Systemically, it is impossible for bee venom therapy to cure anyone of Lyme disease, just as it cannot cure someone with MS or AIDS. This is something I learned in a 2003 CMAC conference (Charles Mraz Apitherapy Course), and it was part of the presentation given by the AAS (American Apitherapy Society). Bee venom does have the ability to travel down a neural pathway when it comes from a live bee sting, but it cannot go to every nook and cranny of the human body where some bacteria, like the spirochete, and viruses, like AIDS, will habituate. A concentration of bee venom in a particular area will kill these bacteria and viruses, but it will only be a matter of time until either the bacteria or virus return after remaining in another area of the body. For these diseases, bee venom is very good at controlling symptoms, or repairing damage, like that can be found with myelin fiber in MS, or various neuropathies, but it is misleading to call this a cure.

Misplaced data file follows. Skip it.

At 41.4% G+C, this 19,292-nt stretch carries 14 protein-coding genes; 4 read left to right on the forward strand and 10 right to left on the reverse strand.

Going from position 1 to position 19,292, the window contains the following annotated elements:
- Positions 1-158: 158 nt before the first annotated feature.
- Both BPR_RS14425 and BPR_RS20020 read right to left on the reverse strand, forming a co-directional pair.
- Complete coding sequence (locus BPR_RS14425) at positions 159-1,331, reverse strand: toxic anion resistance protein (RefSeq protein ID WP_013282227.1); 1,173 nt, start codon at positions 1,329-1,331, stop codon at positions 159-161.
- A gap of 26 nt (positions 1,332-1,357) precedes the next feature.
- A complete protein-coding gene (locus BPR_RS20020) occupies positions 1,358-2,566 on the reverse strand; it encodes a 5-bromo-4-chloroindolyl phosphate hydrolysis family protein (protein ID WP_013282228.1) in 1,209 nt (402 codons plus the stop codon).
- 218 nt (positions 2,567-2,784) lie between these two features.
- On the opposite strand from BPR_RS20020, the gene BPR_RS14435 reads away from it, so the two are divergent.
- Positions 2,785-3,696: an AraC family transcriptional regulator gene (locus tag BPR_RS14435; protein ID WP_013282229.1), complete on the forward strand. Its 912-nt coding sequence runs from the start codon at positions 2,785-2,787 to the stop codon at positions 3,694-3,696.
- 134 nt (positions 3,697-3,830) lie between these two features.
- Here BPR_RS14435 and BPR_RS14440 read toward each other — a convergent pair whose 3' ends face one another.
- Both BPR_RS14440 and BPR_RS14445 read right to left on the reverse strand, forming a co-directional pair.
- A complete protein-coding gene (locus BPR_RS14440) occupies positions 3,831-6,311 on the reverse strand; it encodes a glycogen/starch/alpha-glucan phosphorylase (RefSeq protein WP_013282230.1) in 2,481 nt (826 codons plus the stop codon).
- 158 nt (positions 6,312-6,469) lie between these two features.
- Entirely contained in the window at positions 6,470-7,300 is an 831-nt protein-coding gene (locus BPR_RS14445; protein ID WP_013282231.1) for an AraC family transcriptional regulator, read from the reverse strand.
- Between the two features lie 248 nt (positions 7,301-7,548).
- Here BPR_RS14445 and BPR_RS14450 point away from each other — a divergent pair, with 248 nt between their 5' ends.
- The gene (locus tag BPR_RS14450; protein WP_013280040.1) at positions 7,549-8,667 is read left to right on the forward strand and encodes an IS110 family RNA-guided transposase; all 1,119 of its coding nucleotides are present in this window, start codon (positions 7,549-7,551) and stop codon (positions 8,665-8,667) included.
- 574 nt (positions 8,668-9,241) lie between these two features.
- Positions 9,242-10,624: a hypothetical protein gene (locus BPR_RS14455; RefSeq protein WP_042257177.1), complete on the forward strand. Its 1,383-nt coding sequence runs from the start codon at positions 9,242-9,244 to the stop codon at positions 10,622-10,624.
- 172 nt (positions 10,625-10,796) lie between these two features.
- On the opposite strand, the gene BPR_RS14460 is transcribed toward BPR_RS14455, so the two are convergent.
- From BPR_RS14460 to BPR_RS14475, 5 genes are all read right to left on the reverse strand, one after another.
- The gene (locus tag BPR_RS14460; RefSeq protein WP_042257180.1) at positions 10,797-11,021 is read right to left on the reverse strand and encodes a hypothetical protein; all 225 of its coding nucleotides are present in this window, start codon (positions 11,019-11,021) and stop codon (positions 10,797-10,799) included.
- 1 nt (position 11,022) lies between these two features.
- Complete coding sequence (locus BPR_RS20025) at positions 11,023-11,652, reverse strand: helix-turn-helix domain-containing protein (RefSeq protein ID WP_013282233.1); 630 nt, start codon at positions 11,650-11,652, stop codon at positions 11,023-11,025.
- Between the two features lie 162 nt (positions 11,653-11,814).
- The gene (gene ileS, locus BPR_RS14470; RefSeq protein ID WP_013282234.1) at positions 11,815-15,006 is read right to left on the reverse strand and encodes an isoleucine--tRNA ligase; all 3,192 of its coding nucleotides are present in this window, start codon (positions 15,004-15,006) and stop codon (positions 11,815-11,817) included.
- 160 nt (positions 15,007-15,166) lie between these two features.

Additionally, as recently reported in the Stamford Advocate (7/6/17), professor Eva Sapi and her students in The University of New Haven’s Lyme Disease Research Group, have found that liquid, whole leaf stevia extract (not powder) reduced Borrelia burgdorferi biofilm mass in lab studies by 40 percent. While this still needs to be proven in clinical trials, professor Sapi believes a product of nature, like liquid, whole leaf stevia extract can be an effective agent against B. burgdorferi spirochetes.